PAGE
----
We were told that people in hospital were by definition in bed and could not conceivably benefit from a mobility benefit. We were told that the beneficiaries included detained mental patients whose mobility had been restricted by due process of law. We were told that health authorities were responsible for funding any mobility required by patients and that the mobility component constituted double funding. We were told that some NHS trusts had accumulated large sums of money for long-stay patients and paying benefits would simply add to the funds without adding to the welfare of the patients.

Mencap and other disability bodies produced real cases involving the threat of real hardship to counter all this nonsense; but we argued in vain. I hope that on this occasion we shall not argue in vain. Should the Minister's brief not be as helpful to her as she would wish, I trust that at least it will contain evidence of the actual effects of the 1996 change which governments have so far failed to produce, having so far failed to ask for that evidence.

I should like to earth my argument in a real situation. The people who suffered from the change three years ago are not people confined to bed and unable to benefit from mobility money. If they were, they would not be eligible for the mobility component since the basic eligibility criteria would exclude them. For the most part, they are not even in anything called a hospital. Fewer than 3,000 people with learning disabilities now live in units on hospital sites; around 5,000 live in NHS community homes.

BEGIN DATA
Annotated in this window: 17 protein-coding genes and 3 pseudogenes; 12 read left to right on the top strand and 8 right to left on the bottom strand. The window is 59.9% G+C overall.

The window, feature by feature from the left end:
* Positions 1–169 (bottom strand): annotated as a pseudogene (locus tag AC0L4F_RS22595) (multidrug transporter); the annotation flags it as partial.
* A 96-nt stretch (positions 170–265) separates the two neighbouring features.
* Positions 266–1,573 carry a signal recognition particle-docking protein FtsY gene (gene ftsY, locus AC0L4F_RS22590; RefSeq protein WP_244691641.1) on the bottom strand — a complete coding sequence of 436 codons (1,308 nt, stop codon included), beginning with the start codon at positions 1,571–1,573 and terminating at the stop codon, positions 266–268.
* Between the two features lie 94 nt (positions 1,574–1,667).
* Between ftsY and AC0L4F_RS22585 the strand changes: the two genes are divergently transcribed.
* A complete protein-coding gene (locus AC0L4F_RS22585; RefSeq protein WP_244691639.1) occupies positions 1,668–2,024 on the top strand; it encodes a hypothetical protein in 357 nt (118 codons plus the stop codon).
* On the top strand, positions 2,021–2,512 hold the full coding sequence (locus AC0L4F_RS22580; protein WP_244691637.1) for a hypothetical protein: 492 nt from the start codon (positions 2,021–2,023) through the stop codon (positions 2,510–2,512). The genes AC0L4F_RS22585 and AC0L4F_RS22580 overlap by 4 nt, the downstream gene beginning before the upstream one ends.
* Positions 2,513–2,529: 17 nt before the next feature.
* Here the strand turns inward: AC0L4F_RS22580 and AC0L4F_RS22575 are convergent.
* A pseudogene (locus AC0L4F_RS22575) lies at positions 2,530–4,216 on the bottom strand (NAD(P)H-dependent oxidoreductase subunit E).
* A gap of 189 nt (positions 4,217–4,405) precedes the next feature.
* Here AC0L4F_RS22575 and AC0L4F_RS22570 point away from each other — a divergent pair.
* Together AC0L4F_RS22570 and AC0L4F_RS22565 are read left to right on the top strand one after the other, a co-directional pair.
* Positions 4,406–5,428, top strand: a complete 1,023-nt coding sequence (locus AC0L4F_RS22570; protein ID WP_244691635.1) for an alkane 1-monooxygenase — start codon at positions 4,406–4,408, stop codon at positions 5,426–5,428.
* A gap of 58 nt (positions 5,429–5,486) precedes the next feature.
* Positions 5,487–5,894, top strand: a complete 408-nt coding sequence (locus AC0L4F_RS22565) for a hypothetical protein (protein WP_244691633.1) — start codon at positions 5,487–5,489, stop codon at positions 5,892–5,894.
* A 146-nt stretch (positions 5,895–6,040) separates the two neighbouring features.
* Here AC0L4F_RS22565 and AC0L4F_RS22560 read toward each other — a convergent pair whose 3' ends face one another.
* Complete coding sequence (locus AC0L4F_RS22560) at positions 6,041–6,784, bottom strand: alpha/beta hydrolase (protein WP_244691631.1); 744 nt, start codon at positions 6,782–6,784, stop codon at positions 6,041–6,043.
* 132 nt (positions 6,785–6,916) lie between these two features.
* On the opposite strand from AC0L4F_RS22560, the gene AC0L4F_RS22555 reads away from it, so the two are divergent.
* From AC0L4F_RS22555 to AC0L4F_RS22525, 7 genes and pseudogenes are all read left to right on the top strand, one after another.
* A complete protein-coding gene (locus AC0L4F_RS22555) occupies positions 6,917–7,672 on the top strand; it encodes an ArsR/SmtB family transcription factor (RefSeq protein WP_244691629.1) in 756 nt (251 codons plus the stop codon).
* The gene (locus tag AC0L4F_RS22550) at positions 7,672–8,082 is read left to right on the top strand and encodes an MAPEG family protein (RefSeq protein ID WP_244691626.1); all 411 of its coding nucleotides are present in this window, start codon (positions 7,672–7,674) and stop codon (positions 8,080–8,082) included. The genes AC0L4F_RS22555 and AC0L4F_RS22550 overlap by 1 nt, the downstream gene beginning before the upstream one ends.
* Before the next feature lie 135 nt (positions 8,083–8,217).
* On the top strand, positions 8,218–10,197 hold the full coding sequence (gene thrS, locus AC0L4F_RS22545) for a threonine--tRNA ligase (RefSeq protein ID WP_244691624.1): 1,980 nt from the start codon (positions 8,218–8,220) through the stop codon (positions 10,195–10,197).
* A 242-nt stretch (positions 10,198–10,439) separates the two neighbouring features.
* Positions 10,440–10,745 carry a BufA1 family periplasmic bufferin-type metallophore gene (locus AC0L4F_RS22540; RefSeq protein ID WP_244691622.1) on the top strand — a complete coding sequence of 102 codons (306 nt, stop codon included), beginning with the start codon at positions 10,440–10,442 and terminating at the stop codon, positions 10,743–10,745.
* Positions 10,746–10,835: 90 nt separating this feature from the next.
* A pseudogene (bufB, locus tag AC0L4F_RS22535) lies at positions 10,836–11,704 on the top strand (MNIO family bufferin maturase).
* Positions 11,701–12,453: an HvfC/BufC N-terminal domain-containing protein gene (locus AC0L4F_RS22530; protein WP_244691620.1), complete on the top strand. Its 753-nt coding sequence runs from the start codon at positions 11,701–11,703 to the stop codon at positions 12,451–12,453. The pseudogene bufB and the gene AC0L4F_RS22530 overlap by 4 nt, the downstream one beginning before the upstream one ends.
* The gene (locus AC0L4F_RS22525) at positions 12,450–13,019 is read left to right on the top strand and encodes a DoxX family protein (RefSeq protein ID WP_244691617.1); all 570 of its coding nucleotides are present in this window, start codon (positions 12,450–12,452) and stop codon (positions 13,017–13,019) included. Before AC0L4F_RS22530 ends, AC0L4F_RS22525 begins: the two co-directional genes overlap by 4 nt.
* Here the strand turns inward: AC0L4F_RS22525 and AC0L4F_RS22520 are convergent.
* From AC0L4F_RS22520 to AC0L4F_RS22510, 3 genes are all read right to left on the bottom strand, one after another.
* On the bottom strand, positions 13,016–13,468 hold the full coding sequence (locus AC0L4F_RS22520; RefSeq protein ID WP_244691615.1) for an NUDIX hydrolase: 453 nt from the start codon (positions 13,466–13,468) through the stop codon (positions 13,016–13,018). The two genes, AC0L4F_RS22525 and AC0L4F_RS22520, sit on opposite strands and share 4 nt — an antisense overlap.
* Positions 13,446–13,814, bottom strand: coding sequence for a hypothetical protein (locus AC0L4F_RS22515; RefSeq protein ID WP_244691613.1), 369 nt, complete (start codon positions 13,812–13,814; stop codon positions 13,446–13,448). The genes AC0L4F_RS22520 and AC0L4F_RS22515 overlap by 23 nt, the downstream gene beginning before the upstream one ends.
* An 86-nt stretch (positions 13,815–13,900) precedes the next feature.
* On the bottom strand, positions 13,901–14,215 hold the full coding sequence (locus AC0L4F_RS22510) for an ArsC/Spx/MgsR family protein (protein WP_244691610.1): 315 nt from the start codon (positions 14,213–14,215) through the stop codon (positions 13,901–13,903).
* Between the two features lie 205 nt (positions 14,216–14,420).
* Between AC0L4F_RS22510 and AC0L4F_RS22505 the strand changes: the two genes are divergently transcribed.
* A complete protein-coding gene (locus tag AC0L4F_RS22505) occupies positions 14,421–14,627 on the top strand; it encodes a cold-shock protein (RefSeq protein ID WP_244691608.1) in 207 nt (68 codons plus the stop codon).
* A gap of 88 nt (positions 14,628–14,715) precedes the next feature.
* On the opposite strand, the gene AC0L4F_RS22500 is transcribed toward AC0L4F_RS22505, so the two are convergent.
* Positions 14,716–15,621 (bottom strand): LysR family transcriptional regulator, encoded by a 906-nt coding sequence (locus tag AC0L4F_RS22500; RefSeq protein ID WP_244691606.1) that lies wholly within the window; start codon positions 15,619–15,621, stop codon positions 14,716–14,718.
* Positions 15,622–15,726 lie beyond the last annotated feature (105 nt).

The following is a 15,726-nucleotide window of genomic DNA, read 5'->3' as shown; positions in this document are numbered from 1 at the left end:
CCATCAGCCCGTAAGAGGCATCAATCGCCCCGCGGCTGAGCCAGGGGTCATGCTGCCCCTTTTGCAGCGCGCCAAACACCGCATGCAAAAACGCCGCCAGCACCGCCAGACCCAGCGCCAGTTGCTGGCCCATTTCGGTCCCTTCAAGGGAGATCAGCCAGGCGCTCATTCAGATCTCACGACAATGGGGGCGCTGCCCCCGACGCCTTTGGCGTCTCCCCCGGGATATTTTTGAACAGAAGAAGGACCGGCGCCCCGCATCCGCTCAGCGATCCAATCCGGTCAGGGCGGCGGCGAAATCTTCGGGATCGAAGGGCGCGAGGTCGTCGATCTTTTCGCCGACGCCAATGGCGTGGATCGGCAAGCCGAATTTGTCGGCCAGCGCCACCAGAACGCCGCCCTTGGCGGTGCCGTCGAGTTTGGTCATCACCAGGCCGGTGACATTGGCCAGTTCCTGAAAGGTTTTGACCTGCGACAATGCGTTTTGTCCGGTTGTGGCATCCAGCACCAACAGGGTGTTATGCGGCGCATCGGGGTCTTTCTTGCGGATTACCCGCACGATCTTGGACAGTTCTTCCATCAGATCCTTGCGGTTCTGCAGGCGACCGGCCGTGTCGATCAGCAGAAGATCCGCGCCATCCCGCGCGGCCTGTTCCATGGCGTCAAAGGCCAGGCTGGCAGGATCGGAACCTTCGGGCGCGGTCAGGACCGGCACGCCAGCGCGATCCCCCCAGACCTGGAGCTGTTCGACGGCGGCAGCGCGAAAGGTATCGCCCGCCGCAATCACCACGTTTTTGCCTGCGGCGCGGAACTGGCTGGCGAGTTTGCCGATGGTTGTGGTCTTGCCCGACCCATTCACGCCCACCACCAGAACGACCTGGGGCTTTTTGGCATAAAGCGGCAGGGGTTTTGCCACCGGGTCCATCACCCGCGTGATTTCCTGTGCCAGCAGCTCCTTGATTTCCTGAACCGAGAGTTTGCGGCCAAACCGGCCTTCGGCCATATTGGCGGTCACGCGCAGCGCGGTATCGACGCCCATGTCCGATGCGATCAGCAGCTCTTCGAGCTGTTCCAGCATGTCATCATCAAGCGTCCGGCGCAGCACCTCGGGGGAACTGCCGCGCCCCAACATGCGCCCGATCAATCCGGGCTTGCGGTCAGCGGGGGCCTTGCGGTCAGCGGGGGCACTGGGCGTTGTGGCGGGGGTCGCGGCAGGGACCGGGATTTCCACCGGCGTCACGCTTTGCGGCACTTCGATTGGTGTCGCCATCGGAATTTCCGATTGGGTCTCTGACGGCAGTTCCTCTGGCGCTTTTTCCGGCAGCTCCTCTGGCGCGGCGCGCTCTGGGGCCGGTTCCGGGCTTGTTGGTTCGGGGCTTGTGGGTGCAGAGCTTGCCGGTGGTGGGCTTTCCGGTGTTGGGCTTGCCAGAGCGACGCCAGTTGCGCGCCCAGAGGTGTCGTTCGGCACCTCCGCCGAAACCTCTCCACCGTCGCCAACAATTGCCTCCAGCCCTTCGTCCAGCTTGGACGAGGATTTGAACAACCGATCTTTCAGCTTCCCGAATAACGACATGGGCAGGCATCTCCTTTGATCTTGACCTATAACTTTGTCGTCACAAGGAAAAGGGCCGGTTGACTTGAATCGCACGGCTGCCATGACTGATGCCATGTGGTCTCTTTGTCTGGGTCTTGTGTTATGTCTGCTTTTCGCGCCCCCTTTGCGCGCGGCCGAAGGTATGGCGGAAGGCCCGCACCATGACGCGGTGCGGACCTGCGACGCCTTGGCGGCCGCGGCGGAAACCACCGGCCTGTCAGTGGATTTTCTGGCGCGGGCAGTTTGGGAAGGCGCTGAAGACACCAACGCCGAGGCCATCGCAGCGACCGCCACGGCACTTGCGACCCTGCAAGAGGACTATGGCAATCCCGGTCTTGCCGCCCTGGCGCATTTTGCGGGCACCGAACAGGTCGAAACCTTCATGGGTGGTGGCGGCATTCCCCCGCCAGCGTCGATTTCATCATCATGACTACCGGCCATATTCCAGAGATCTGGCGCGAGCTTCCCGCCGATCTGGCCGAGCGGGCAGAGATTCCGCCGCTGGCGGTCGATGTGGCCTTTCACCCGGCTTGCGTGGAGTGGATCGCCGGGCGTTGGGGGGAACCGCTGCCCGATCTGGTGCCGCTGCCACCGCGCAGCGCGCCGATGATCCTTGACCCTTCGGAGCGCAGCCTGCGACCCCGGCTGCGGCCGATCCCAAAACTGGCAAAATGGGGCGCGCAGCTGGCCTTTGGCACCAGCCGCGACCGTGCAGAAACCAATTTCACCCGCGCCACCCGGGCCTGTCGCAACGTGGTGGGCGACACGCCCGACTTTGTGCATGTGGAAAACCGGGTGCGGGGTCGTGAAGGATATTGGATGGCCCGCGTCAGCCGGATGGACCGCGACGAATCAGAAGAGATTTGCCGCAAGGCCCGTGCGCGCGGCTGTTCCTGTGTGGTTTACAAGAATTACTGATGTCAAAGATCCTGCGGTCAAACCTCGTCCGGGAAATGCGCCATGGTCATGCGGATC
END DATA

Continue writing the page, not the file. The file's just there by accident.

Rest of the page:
Mary lives at No. 1 in a home staffed by an NHS trust but leased to a housing association. She gets her mobility component in full, and getting it means that she can get out and about, with someone to accompany her, doing the things she wants to do--meeting the people she wants to meet and visiting the places she wants to visit. Jean lives at No. 2, in a home not yet leased to a housing association. She gets one-third of what her next-door neighbour gets, because of the 1996 change,

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and, effectively, as the household budget does not fill the gap, gets one-third of the opportunities enjoyed by her next-door neighbour, although her disability and her needs are almost identical.

Had these same people lived, for example, in a Mencap home, as well they might, their entitlement to the mobility component and their enhanced quality of life as a result of it would never have been in question.

When mobility allowance was introduced, those living in any form of residential setting were deliberately included because of the overwhelming evidence that they needed it at least as much as, and probably more than, those living in the community. When DLA mobility component replaced mobility allowance, the same logic was followed. But, in 1996, some misguided person decided that here was a soft target for savings, perhaps because as many as 60 per cent of those affected had no actively involved relatives to defend them, and many were not well able to speak for themselves to defend their own interests. I hope that we may see justice restored today. I beg to move.